It seems like there is a Ludum Dare event going on: https://twitter.com/notch/status/328290085487398913
Also, try to press enter every 4 words for the biggest bonus possible. If you've gotten a lot of short words recently, you can probably enter 5 words before encountering the overflow error.
No. Stop it.
If you didn't have a Flash player and the game was made in Flash (surely that would meet one's expectations for a "web-based game", or at least until very recently) and you didn't have a Flash plugin, would you complain as well?
When Macromedia Flash originally became popular, it solved quite a few very real problems in existing browsers. SVG support was nonexistent. JS performance was horrific which prevented smooth animations. Browsers were VERY inconsistent about how input was handled, and CSS-assisted DOM rendering was extremely awkward, slow, and browser-specific. There was no real "video" or "audio" support. You embedded a video or audio object and hoped the user's browser had a codec available to decode it, and that was a whole world of WTFs indeed. It provided a means of DRM, which is apparently important to people who have too much money and still want more. Last, but certainly not least, there was no way to establish a real-time duplex connection with a server (full TCP access is still not possible without experimental flags, but WebSockets allow most of the needed functionality).
Flash completely filled the multimedia-on-the-web niche. It was such a fundamentally missing piece that it would be eventually shipped with many browsers, and some (Chrome) even included their own Flash players. It became so fundamental, it was ported to almost every major platform. I'd argue it became a de facto, proprietary, web standard.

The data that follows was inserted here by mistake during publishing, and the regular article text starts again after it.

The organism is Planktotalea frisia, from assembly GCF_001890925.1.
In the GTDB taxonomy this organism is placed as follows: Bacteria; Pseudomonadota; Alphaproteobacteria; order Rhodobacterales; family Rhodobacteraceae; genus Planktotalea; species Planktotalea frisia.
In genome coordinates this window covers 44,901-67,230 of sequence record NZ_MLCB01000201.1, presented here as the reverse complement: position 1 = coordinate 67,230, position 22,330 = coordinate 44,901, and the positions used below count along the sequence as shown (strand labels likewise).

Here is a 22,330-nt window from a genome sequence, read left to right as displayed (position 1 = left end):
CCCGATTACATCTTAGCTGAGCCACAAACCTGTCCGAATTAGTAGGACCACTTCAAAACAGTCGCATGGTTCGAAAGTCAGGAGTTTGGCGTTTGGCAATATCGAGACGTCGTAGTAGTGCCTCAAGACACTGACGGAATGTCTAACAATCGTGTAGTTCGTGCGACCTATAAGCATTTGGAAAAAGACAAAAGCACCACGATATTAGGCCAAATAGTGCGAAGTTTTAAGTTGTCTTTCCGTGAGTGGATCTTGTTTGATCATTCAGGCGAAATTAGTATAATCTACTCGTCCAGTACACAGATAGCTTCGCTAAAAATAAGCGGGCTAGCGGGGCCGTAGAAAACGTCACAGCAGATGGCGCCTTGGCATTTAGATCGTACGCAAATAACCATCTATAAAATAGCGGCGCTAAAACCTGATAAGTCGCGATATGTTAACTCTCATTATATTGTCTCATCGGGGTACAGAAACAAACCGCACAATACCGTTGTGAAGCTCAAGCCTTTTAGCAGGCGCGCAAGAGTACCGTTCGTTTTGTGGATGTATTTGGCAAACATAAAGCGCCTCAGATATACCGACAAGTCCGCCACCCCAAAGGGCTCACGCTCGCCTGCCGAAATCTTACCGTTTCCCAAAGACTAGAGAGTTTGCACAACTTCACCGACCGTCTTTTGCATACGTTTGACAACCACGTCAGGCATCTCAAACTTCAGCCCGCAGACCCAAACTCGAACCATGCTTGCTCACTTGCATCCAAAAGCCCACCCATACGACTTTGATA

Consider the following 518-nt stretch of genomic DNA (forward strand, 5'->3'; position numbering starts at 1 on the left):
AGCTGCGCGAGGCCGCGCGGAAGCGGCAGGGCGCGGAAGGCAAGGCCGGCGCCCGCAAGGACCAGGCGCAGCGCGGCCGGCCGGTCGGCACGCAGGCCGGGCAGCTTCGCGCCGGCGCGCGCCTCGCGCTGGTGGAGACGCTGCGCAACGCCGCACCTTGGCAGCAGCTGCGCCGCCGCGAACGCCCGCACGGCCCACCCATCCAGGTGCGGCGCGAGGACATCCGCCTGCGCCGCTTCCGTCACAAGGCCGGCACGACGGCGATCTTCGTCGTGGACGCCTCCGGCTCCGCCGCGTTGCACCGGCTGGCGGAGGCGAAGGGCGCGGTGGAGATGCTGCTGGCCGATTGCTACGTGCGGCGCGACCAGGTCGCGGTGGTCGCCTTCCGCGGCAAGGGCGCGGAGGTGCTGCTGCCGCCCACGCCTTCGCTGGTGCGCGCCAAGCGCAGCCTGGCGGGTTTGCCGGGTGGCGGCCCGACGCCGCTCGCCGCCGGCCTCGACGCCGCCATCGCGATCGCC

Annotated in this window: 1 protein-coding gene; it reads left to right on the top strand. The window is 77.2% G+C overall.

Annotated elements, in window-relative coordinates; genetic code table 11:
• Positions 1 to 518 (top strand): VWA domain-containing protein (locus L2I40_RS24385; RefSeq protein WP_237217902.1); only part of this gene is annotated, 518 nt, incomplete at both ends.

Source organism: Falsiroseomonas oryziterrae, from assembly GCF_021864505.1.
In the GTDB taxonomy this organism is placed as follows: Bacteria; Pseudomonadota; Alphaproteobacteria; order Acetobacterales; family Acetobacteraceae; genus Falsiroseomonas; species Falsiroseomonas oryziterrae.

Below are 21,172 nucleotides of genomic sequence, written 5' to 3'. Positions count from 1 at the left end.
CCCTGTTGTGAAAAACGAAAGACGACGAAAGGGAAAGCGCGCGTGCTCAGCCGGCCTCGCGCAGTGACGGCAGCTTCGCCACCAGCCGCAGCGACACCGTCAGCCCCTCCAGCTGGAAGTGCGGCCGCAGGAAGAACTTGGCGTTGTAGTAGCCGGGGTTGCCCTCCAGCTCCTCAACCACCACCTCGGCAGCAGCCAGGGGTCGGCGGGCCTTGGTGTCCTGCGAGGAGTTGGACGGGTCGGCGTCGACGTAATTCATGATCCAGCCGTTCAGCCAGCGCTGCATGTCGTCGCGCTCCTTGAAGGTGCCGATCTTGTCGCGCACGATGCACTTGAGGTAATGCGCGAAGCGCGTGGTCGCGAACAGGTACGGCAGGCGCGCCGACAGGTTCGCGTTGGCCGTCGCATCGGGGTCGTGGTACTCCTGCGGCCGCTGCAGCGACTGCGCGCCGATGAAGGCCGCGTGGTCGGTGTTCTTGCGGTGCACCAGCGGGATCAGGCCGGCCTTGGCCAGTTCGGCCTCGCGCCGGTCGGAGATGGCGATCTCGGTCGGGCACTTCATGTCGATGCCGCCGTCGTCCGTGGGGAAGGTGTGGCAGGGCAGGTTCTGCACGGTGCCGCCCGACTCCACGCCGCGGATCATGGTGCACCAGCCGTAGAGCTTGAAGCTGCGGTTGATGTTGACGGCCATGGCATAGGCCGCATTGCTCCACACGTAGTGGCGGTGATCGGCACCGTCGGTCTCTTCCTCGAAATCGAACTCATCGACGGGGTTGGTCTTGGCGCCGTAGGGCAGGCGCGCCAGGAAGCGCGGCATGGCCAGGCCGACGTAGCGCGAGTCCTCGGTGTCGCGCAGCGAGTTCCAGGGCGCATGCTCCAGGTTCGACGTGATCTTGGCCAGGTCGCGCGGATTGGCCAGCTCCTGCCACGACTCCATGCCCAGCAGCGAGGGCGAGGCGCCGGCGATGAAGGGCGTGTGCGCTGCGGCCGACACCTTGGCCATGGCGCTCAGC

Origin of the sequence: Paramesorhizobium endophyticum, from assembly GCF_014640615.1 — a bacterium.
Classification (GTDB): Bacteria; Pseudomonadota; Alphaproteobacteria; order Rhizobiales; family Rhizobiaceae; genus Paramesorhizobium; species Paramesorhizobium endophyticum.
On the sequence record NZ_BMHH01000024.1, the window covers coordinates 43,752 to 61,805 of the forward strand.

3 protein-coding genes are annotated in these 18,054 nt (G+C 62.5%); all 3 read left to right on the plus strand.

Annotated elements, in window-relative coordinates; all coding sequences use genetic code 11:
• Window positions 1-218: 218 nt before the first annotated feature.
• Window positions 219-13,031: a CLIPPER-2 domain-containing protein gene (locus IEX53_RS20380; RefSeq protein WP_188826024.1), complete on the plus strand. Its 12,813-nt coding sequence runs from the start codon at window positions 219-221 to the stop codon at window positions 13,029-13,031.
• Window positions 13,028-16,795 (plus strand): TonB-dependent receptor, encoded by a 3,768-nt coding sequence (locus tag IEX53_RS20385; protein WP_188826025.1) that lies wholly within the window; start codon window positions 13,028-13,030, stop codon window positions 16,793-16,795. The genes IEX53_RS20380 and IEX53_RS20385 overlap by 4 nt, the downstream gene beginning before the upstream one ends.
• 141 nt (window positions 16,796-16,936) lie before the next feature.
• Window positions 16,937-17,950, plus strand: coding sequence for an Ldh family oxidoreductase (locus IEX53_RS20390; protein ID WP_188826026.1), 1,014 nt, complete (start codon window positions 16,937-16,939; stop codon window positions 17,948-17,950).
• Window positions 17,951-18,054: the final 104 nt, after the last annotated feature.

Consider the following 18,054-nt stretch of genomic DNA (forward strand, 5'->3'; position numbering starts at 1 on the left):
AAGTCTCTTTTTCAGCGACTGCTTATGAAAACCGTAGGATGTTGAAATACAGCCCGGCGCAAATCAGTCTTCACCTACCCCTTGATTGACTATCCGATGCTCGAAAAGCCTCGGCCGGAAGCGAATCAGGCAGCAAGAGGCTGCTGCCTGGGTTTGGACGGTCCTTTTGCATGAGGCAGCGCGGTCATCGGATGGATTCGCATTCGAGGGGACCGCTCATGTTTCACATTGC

In this case, Unity3D is a game engine that's meant to target many platforms. It isn't "web based," it's just something that happens to be running in a browser plugin. I thought for a moment that this meant Unity3D was building for HTML5, but alas, the plugin plague continues. And to be fair, Flash is almost completely obsoleted by current HTML5/CSS3 features, but will likely outstay its welcome in the name of backwards compatibility.
But whatever your answer to that theoretical question, in practice, I cannot play Unity games because I'm only using linux machines. IMHO not being able use a platform is reasonable cause for complaint.
Lets not confuse terms here.
And a game where a single error is "start over from the beginning" is a non-fun game, generally.
"And a game where a single error is "start over from the
beginning" is a non-fun game, generally."
These are widely recognised as some of the most fun computer games in history.
I assure you I've played plenty of pre-1990 video games.
Missing a single shot on a target isn't fatal; getting hit could be, but even then there were usually intermediate points/levels or some other way of making replaying it interesting (non deterministic enemy movement or whatever in some games)
Notch needs to get back to work on 0x10c 
Concept reminds me of a game I played on Amstrad-Schneider cpc 464. It was a space invaders game with your spaceship being in several positions at once. Each position corresponded to a key on keyboard. When you pressed it, you fired a shot and corresponding key for that spaceship slot was changed. Essentially, that's how I learned to type fast.
My record was 37. Though I only played it for a few minutes. It's just too damn fast and annoying on your eyesight.
Love the animation, too.